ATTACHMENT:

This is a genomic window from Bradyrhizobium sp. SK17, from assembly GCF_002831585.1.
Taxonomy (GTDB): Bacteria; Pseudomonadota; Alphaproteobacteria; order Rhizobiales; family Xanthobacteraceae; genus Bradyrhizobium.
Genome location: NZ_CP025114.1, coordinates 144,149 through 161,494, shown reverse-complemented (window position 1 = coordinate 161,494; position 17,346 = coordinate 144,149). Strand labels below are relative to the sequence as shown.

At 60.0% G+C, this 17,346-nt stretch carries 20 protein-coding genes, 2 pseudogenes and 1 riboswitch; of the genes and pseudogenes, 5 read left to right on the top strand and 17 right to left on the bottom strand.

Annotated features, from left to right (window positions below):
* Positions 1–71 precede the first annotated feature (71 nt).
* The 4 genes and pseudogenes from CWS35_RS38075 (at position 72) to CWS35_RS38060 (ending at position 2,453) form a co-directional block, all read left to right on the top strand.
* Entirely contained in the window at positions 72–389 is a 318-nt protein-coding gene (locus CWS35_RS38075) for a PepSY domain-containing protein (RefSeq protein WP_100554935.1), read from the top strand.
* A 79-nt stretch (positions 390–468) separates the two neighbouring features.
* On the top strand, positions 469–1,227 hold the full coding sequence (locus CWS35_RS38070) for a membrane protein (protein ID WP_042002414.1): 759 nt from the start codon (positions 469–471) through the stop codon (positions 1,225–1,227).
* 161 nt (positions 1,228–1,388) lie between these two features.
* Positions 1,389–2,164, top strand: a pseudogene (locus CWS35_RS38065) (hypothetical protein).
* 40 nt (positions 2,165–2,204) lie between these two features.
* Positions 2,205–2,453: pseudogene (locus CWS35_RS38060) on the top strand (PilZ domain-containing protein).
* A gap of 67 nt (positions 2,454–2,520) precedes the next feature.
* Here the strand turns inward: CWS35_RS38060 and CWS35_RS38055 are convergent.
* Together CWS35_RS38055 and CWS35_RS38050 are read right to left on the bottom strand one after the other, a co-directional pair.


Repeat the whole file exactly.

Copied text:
This is a genomic window from Bradyrhizobium sp. SK17, from assembly GCF_002831585.1.
Taxonomy (GTDB): Bacteria; Pseudomonadota; Alphaproteobacteria; order Rhizobiales; family Xanthobacteraceae; genus Bradyrhizobium.
Genome location: NZ_CP025114.1, coordinates 144,149 through 161,494, shown reverse-complemented (window position 1 = coordinate 161,494; position 17,346 = coordinate 144,149). Strand labels below are relative to the sequence as shown.

At 60.0% G+C, this 17,346-nt stretch carries 20 protein-coding genes, 2 pseudogenes and 1 riboswitch; of the genes and pseudogenes, 5 read left to right on the top strand and 17 right to left on the bottom strand.

Annotated features, from left to right (window positions below):
* Positions 1–71 precede the first annotated feature (71 nt).
* The 4 genes and pseudogenes from CWS35_RS38075 (at position 72) to CWS35_RS38060 (ending at position 2,453) form a co-directional block, all read left to right on the top strand.
* Entirely contained in the window at positions 72–389 is a 318-nt protein-coding gene (locus CWS35_RS38075) for a PepSY domain-containing protein (RefSeq protein WP_100554935.1), read from the top strand.
* A 79-nt stretch (positions 390–468) separates the two neighbouring features.
* On the top strand, positions 469–1,227 hold the full coding sequence (locus CWS35_RS38070) for a membrane protein (protein ID WP_042002414.1): 759 nt from the start codon (positions 469–471) through the stop codon (positions 1,225–1,227).
* 161 nt (positions 1,228–1,388) lie between these two features.
* Positions 1,389–2,164, top strand: a pseudogene (locus CWS35_RS38065) (hypothetical protein).
* 40 nt (positions 2,165–2,204) lie between these two features.
* Positions 2,205–2,453: pseudogene (locus CWS35_RS38060) on the top strand (PilZ domain-containing protein).
* A gap of 67 nt (positions 2,454–2,520) precedes the next feature.
* Here the strand turns inward: CWS35_RS38060 and CWS35_RS38055 are convergent.
* Together CWS35_RS38055 and CWS35_RS38050 are read right to left on the bottom strand one after the other, a co-directional pair.